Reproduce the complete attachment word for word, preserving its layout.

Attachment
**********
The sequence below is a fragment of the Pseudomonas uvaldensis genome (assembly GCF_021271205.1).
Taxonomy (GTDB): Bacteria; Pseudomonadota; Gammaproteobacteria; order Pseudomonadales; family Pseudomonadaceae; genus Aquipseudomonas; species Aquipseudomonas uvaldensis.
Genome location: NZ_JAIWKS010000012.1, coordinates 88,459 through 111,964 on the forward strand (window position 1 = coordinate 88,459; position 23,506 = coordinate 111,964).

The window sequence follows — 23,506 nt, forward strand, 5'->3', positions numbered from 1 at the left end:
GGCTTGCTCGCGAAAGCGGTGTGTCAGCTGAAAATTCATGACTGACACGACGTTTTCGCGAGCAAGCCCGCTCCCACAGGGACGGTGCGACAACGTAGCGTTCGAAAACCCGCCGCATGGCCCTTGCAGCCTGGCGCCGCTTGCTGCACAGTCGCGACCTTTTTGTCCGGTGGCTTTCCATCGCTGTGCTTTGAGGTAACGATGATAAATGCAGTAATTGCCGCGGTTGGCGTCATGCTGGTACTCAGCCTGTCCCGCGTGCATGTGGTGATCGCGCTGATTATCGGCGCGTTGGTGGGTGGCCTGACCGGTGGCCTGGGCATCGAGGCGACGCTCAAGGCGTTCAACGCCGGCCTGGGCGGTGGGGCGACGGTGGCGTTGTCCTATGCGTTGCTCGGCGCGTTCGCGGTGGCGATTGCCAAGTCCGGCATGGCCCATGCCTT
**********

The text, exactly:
The sequence below is a fragment of the Pseudomonas uvaldensis genome (assembly GCF_021271205.1).
Taxonomy (GTDB): Bacteria; Pseudomonadota; Gammaproteobacteria; order Pseudomonadales; family Pseudomonadaceae; genus Aquipseudomonas; species Aquipseudomonas uvaldensis.
Genome location: NZ_JAIWKS010000012.1, coordinates 88,459 through 111,964 on the forward strand (window position 1 = coordinate 88,459; position 23,506 = coordinate 111,964).

The window sequence follows — 23,506 nt, forward strand, 5'->3', positions numbered from 1 at the left end:
GGCTTGCTCGCGAAAGCGGTGTGTCAGCTGAAAATTCATGACTGACACGACGTTTTCGCGAGCAAGCCCGCTCCCACAGGGACGGTGCGACAACGTAGCGTTCGAAAACCCGCCGCATGGCCCTTGCAGCCTGGCGCCGCTTGCTGCACAGTCGCGACCTTTTTGTCCGGTGGCTTTCCATCGCTGTGCTTTGAGGTAACGATGATAAATGCAGTAATTGCCGCGGTTGGCGTCATGCTGGTACTCAGCCTGTCCCGCGTGCATGTGGTGATCGCGCTGATTATCGGCGCGTTGGTGGGTGGCCTGACCGGTGGCCTGGGCATCGAGGCGACGCTCAAGGCGTTCAACGCCGGCCTGGGCGGTGGGGCGACGGTGGCGTTGTCCTATGCGTTGCTCGGCGCGTTCGCGGTGGCGATTGCCAAGTCCGGCATGGCCCATGCCTT